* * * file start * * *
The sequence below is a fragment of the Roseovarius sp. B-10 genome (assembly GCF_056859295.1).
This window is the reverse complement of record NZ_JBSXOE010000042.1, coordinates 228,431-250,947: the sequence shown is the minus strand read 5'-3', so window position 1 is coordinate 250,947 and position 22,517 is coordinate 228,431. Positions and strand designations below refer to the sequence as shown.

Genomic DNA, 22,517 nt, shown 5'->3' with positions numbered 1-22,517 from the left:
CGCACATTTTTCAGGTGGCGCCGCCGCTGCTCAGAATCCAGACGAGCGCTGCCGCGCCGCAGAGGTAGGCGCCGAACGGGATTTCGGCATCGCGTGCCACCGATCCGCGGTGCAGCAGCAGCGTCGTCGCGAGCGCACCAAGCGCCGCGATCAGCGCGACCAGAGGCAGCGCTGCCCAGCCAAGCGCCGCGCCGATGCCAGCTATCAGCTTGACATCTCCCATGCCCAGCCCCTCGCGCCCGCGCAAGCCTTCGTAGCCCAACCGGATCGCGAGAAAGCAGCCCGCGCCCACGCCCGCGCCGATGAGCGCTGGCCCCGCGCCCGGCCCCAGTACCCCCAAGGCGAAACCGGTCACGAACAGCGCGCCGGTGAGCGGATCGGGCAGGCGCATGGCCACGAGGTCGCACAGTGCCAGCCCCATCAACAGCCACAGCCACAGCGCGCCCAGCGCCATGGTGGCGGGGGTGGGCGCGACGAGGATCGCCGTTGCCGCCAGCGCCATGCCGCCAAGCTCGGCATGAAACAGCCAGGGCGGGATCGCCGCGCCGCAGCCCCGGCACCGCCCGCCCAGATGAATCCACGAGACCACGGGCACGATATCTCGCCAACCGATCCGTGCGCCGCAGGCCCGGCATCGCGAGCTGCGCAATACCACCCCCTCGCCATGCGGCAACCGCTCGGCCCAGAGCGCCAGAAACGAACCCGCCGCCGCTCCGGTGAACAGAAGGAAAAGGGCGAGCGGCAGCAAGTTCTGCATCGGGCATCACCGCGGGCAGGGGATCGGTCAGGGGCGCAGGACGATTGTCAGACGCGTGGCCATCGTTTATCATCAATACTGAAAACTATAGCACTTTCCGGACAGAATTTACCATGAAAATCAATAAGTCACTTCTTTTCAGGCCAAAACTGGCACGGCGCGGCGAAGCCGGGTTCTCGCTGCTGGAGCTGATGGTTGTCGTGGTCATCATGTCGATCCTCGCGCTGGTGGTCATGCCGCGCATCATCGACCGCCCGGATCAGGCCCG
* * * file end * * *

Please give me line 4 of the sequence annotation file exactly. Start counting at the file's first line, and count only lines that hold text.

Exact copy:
CGCACATTTTTCAGGTGGCGCCGCCGCTGCTCAGAATCCAGACGAGCGCTGCCGCGCCGCAGAGGTAGGCGCCGAACGGGATTTCGGCATCGCGTGCCACCGATCCGCGGTGCAGCAGCAGCGTCGTCGCGAGCGCACCAAGCGCCGCGATCAGCGCGACCAGAGGCAGCGCTGCCCAGCCAAGCGCCGCGCCGATGCCAGCTATCAGCTTGACATCTCCCATGCCCAGCCCCTCGCGCCCGCGCAAGCCTTCGTAGCCCAACCGGATCGCGAGAAAGCAGCCCGCGCCCACGCCCGCGCCGATGAGCGCTGGCCCCGCGCCCGGCCCCAGTACCCCCAAGGCGAAACCGGTCACGAACAGCGCGCCGGTGAGCGGATCGGGCAGGCGCATGGCCACGAGGTCGCACAGTGCCAGCCCCATCAACAGCCACAGCCACAGCGCGCCCAGCGCCATGGTGGCGGGGGTGGGCGCGACGAGGATCGCCGTTGCCGCCAGCGCCATGCCGCCAAGCTCGGCATGAAACAGCCAGGGCGGGATCGCCGCGCCGCAGCCCCGGCACCGCCCGCCCAGATGAATCCACGAGACCACGGGCACGATATCTCGCCAACCGATCCGTGCGCCGCAGGCCCGGCATCGCGAGCTGCGCAATACCACCCCCTCGCCATGCGGCAACCGCTCGGCCCAGAGCGCCAGAAACGAACCCGCCGCCGCTCCGGTGAACAGAAGGAAAAGGGCGAGCGGCAGCAAGTTCTGCATCGGGCATCACCGCGGGCAGGGGATCGGTCAGGGGCGCAGGACGATTGTCAGACGCGTGGCCATCGTTTATCATCAATACTGAAAACTATAGCACTTTCCGGACAGAATTTACCATGAAAATCAATAAGTCACTTCTTTTCAGGCCAAAACTGGCACGGCGCGGCGAAGCCGGGTTCTCGCTGCTGGAGCTGATGGTTGTCGTGGTCATCATGTCGATCCTCGCGCTGGTGGTCATGCCGCGCATCATCGACCGCCCGGATCAGGCCCG